This June I am wrapping up my 15th year teaching 4th grade, and my son is completing his Kindergarten year. With this milestone for both of us, I can’t help but think of all the students (about 300!) with whom I’ve worked with. It’s amazing to me that some are already “real adults” with jobs!
Each and every student holds a special place in my heart. I’m blessed to continue to have many in my life, thanks to social media and a great alumni director. While packing up my classroom, and changing gears to summer camp director (aka mom), I realized I have a lot of thanking to do to my former students.
Thank you for all you have taught me over the past 15 years. Working with each and every one of you has changed my life. You are all blessings who make me proud, which is why I always cry, happy and sad tears, on the last day. Some of us clicked better than others, but I learned something from each of you.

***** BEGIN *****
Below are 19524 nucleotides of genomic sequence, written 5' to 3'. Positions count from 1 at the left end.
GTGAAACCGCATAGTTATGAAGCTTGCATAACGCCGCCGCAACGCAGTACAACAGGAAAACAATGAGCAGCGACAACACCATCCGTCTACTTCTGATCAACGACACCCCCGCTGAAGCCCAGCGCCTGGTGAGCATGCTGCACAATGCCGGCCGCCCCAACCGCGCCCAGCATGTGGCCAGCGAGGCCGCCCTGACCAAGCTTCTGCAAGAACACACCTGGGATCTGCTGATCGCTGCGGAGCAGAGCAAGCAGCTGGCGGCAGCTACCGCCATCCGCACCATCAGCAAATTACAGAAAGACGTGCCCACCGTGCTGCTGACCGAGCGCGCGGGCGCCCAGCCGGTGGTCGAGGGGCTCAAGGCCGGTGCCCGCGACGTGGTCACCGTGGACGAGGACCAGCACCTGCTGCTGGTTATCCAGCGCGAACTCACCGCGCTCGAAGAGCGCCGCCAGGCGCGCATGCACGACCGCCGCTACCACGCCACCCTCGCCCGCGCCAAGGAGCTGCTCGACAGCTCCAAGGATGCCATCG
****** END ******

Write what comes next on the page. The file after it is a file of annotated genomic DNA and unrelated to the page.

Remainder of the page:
You have helped me be a better person. I have more empathy and compassion every year. I also thank you for making me a fabulous mom. All the years before I had my boys were great practice, but even seven years into parenthood, I learn my best parenting lessons from you.
It was as a teacher that I first learned rules are necessary to help with boundaries, but rules are sometimes meant to be broken. While Maslow’s Hierarchy of Needs is 75 years old, they stand the test of time. If you are tired, hungry or feeling unsafe, nothing I want to teach will stick. So the personal stuff does matter the most.
As the years have progressed, I have increased recess and decreased homework because you have taught me times have changed. What worked at the beginning of my career doesn’t anymore. I learned so much about being an allergy mom from the multiple students with allergies. Through these relationships, I am better able to support my son, and for that I’m forever grateful.
I promise to keep you all, and all who follow, close to my heart. While the piece of paper I received 14 years ago declared me fit to be a teacher, it’s really all of you who taught me how to be a great teacher.